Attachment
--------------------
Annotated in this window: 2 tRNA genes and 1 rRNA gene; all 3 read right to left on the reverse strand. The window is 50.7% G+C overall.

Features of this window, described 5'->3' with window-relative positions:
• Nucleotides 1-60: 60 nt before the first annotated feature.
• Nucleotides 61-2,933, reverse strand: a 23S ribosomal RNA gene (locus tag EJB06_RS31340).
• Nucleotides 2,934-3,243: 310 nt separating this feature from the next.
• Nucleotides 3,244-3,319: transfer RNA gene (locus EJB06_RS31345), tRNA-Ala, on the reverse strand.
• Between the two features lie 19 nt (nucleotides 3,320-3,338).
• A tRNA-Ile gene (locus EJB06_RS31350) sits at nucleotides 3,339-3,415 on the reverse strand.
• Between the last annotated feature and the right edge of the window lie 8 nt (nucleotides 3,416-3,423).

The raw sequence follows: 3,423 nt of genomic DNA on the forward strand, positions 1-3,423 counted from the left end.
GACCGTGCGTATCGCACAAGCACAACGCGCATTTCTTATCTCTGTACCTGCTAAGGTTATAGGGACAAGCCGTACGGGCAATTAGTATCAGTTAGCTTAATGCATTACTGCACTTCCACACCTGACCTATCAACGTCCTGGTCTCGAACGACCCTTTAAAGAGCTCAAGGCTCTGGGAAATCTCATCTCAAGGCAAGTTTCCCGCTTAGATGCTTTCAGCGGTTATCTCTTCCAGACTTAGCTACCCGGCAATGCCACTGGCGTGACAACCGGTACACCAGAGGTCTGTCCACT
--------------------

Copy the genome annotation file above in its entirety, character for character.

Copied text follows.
Annotated in this window: 2 tRNA genes and 1 rRNA gene; all 3 read right to left on the reverse strand. The window is 50.7% G+C overall.

Features of this window, described 5'->3' with window-relative positions:
• Nucleotides 1-60: 60 nt before the first annotated feature.
• Nucleotides 61-2,933, reverse strand: a 23S ribosomal RNA gene (locus tag EJB06_RS31340).
• Nucleotides 2,934-3,243: 310 nt separating this feature from the next.
• Nucleotides 3,244-3,319: transfer RNA gene (locus EJB06_RS31345), tRNA-Ala, on the reverse strand.
• Between the two features lie 19 nt (nucleotides 3,320-3,338).
• A tRNA-Ile gene (locus EJB06_RS31350) sits at nucleotides 3,339-3,415 on the reverse strand.
• Between the last annotated feature and the right edge of the window lie 8 nt (nucleotides 3,416-3,423).

The raw sequence follows: 3,423 nt of genomic DNA on the forward strand, positions 1-3,423 counted from the left end.
GACCGTGCGTATCGCACAAGCACAACGCGCATTTCTTATCTCTGTACCTGCTAAGGTTATAGGGACAAGCCGTACGGGCAATTAGTATCAGTTAGCTTAATGCATTACTGCACTTCCACACCTGACCTATCAACGTCCTGGTCTCGAACGACCCTTTAAAGAGCTCAAGGCTCTGGGAAATCTCATCTCAAGGCAAGTTTCCCGCTTAGATGCTTTCAGCGGTTATCTCTTCCAGACTTAGCTACCCGGCAATGCCACTGGCGTGACAACCGGTACACCAGAGGTCTGTCCACT